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Sense and Sensibility

Sense and Sensibility

by Jane Austen

Sense and Sensibility Chapter 27 Summary

  • Mrs. Jennings remarks casually that it's too bad the weather is so nice – it must be keeping anyone interested in hunting at home in the country.
  • Marianne is heartened by this idea – after all, Willoughby loves to hunt, so maybe he's still home at Combe Magna. She's suddenly in a good mood.
  • Elinor, hoping to distract Mrs. Jennings, says that surely Lady Middleton and Sir John will come by the end of the week. She silently observes that Marianne will doubtless write to Willoughby in the country.
  • The ladies spend the morning visiting various friends of Mrs. Jennings's, and Marianne spends the whole time observing the weather.
  • Elinor finds her sister's behavior both hilarious and worrying.
  • Everything is quite pleasant in Mrs. Jennings' home, and the girls are fairly content, at least for now. Colonel Brandon comes to visit practically every day, and Elinor worries about how hard he's fallen for Marianne. He's obviously more in love with her than ever.
  • After about a week of this, Willoughby shows up – unfortunately, he stops by when nobody's around, and leaves his calling card behind as proof of his visit.
  • Marianne freaks out, and Elinor reassures her that he'll visit again the next day. However, the next morning, Marianne stays home, but nobody comes to visit. A note arrives, and Marianne rudely snatches it up. Unfortunately, it's not from Willoughby.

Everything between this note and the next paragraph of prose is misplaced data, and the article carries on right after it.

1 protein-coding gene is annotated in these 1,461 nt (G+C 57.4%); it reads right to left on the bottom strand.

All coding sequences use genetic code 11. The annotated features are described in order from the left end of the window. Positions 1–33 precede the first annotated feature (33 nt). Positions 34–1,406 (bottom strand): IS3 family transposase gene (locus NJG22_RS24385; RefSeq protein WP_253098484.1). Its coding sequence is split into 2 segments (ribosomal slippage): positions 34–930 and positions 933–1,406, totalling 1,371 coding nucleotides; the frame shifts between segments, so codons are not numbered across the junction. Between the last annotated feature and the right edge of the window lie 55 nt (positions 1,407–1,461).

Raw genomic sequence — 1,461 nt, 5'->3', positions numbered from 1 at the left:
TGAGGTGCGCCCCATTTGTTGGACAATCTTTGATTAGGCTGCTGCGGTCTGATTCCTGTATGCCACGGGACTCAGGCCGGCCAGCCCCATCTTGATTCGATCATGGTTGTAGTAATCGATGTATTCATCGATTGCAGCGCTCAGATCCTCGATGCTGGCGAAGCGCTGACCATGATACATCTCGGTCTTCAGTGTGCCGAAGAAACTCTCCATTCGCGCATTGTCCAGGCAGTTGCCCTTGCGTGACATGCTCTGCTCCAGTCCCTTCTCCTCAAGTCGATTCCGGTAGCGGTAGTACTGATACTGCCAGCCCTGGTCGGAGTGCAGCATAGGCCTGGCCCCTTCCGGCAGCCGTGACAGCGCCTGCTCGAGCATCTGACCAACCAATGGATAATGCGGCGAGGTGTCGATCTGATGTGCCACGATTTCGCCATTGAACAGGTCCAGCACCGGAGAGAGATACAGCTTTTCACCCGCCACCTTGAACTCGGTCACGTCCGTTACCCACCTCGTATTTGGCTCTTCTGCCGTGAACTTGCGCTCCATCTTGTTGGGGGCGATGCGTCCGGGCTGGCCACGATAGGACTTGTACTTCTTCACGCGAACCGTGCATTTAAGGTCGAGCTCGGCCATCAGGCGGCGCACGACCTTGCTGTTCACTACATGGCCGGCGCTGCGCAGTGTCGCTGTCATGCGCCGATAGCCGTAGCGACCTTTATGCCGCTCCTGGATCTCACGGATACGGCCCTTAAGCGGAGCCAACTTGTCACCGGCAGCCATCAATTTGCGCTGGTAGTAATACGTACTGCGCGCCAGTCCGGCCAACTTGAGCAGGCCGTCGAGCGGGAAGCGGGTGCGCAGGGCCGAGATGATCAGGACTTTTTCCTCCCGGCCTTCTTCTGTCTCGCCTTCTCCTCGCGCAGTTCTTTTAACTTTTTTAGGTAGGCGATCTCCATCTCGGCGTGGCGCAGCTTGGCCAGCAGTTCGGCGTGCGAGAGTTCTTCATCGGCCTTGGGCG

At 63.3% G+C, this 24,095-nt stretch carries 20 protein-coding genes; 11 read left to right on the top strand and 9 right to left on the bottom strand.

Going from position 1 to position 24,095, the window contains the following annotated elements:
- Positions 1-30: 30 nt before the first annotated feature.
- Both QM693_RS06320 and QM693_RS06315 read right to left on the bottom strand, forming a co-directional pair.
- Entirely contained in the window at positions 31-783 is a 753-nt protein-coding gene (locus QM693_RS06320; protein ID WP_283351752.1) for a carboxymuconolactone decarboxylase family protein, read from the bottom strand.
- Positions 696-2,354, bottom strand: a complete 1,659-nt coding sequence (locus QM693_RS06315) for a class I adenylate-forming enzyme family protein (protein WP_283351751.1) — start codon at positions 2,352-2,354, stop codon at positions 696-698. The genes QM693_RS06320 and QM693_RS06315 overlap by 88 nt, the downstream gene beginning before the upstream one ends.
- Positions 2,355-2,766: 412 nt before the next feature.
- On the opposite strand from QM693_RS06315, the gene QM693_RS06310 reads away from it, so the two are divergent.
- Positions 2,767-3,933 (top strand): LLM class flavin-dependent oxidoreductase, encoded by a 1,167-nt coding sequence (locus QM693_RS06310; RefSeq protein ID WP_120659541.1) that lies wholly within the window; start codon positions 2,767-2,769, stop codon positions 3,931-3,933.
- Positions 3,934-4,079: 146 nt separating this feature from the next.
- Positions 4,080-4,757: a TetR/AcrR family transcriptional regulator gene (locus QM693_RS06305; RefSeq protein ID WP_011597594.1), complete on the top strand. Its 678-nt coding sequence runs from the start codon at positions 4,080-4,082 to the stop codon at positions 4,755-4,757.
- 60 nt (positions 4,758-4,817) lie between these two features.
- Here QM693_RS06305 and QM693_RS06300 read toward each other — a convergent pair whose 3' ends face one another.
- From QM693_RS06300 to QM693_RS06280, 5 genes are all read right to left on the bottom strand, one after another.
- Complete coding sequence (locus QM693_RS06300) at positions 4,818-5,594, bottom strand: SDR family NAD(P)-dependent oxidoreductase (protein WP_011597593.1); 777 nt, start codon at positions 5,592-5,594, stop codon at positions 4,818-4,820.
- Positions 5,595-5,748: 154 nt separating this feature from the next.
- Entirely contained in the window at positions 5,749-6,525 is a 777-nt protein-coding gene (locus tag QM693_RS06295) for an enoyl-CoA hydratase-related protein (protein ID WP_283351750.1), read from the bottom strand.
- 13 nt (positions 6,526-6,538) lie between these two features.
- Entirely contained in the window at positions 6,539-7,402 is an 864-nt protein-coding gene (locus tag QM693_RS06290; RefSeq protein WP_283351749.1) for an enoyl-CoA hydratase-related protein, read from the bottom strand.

• The letter, which is actually for Mrs. Jennings, informs them that the Middletons have finally arrived. Lady Middleton invites them to dinner the next evening, as various things prevent them from visiting the Jennings abode themselves.
  • Elinor persuades Marianne to go along, even though she'd rather stay home and wait for Willoughby to call.
  • Sir John seems to be the same in town and in the country – as usual, he's invited a ton of people over for a raging party, including the Palmers, and a bunch of other folks.
  • Mr. Palmer says a cursory and awkward hello. In general, the evening seems pretty disappointing, especially because Willoughby isn't there.
  • When they arrive home, Mrs. Jennings lets slip the fact that Willoughby was invited to the party – but just didn't show. Marianne is shocked and hurt. She immediately writes another letter to him in the morning.
  • Elinor writes to her mother, seeking help on the Willoughby front.
  • Colonel Brandon shows up as soon as Elinor finishes her letter, and Marianne flees the room before he enters.
  • Colonel Brandon is actually relieved to just find Elinor – apparently, he has something to tell her in private. He brings up the topic of Willoughby, commenting that it's a well-known fact that he and Marianne are engaged.
  • Elinor assures him that it's not that well-known – after all, even she and her mother don't know it for sure.
  • The colonel says that he's heard it from many people, including Mrs. Jennings, the Palmers, and the Middletons. He has come to see if the engagement is absolutely, 100% for sure or not. Elinor answers that she's not surprised by the rumors, though Marianne hasn't told her anything.
  • Colonel Brandon simply wishes the couple the greatest happiness, and leaves without another word.
  • Elinor is saddened by this conversation, but torn between her pity for Colonel Brandon, and her desire to see the whole Willoughby/Marianne issue resolved.

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